In France a college professor moves away from his university podium. Clipping the microphone to his lapel he moves closer to his students, delivering a condemnation of the mercenary and evil culture of the United States. He rages against our president and our lifestyle. Careful observation reveals he does so wearing Levi’s. His bottle of Coca Cola remains behind at the podium. The young French instructed to hate march out to burn US flags in the street, ever careful to not get gasoline on their Gap t-shirts.

Muslim children are told Americans are evil and exist to be murdered. The facility in which they are taught is funded by America’s need for oil. It is a need that fuels an economy that outpaces all others and often feeds the world with aid and generous charity.

A Venezuelan leader comes to the United Nations and criticizes the evil empire of America, while his own country faces immense poverty and a divide in rich versus wealthy that makes the debate of America’s similar problem laughable by comparison. A well known American actor Danny Glover hoists the deceiver onto his shoulders, ignoring that his own success and wealth have been granted by the American system.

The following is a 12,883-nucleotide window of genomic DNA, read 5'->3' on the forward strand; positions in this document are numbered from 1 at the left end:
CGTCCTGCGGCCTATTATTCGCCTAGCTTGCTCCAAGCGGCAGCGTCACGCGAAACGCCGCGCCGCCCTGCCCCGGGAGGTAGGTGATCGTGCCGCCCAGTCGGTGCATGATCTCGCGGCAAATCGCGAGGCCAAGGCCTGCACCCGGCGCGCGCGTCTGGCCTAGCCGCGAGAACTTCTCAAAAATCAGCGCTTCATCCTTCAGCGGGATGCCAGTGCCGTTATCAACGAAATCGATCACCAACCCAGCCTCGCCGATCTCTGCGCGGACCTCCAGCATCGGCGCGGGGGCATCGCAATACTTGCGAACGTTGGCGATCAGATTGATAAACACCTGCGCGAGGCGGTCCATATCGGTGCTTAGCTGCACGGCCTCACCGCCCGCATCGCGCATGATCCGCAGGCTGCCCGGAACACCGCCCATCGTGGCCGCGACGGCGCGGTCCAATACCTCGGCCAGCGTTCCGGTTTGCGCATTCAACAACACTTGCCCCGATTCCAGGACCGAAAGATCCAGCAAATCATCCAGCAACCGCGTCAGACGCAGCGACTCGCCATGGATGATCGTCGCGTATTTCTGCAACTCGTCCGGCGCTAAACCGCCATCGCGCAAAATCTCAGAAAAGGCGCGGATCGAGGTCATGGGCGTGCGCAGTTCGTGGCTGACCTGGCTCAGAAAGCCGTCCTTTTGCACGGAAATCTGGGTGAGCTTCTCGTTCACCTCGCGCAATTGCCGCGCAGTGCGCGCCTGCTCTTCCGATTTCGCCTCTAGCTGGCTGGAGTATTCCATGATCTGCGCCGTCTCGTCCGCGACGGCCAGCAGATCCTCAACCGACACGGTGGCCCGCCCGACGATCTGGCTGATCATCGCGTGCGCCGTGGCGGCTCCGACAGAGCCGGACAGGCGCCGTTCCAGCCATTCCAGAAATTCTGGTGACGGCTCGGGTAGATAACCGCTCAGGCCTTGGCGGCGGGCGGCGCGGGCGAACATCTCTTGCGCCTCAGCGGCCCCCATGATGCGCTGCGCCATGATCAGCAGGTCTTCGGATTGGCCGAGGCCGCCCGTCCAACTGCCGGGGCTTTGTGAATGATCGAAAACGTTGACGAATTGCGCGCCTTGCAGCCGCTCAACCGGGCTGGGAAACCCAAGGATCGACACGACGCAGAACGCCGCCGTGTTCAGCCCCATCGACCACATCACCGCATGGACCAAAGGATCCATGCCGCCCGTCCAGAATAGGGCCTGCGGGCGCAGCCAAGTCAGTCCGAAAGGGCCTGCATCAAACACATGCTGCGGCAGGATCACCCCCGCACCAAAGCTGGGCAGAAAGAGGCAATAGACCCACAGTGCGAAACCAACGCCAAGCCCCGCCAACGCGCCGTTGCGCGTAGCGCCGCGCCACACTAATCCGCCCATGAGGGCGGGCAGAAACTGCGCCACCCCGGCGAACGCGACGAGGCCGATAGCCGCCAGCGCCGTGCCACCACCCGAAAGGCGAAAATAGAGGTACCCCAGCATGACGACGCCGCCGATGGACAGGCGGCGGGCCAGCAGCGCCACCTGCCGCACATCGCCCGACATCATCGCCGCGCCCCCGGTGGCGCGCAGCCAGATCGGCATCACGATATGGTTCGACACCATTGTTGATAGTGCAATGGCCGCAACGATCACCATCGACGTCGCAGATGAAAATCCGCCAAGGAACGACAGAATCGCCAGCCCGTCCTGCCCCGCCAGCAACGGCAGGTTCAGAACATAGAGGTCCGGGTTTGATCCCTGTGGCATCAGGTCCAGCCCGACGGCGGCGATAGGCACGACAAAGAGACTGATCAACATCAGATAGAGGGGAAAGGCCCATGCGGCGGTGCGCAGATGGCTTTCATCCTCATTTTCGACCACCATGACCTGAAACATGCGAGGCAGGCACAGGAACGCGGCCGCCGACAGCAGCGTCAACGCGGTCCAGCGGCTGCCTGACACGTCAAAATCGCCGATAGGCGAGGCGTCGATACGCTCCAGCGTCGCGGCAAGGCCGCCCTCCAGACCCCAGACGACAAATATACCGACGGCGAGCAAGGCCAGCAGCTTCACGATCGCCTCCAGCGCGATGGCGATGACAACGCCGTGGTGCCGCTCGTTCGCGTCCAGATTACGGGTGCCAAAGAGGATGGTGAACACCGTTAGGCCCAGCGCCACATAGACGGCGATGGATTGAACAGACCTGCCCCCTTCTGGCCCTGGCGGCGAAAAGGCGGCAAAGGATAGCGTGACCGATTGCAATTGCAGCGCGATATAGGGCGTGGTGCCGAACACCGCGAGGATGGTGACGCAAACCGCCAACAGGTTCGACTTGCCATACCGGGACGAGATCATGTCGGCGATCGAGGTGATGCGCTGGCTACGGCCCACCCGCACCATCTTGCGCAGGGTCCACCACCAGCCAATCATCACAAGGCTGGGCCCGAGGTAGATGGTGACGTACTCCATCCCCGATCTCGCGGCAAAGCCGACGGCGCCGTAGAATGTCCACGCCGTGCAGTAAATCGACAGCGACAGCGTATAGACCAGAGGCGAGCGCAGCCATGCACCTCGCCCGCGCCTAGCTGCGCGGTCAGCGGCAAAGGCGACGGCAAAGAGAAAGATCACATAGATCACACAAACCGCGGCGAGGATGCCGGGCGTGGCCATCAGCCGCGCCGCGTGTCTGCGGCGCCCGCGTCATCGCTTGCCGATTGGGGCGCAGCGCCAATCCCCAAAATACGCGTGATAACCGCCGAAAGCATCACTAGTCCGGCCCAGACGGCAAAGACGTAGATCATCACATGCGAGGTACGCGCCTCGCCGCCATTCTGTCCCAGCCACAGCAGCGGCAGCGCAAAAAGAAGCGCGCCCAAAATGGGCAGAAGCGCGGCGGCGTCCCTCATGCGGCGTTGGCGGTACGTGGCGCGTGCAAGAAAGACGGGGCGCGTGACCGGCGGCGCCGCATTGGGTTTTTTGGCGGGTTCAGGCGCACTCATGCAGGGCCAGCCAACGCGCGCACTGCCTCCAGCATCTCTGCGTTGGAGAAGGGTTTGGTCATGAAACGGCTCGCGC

My own opinion is that the overriding factor in why America is hated is rooted in becoming the one superpower. We are the winner of the Cold War era. Our success and ascension is owed in large measure to our tendency toward hard work, but perhaps more importantly to our generosity and our supporting system of values and spiritual faith.

I also think this opinion of mine is meaningless when viewed in a globalization context. The larger view would expect that the term ‘super power’ will soon be extinct. What will define this globalized world of our grandchildren? I propose that it may be the natural law of good at work in a self sustaining spiritual system. The good will manifest in action. The opposite possibility will occur if hatred, violence and barbarism become the idea embraced by the majority. Many in the world will need to transform their values in order to survive in a unified world.

Who wins when the worlds grows small?

Before you answer, understand that I ask the question not expecting that the answer will be America, or Iran or China or North Korea or Argentina. I ask instead which side wins when communication is global and the world knits itself together, expecting that the answer lies not in the new formation of republics or dictatorships, but rather that a spiritual conviction and teaching will win the day.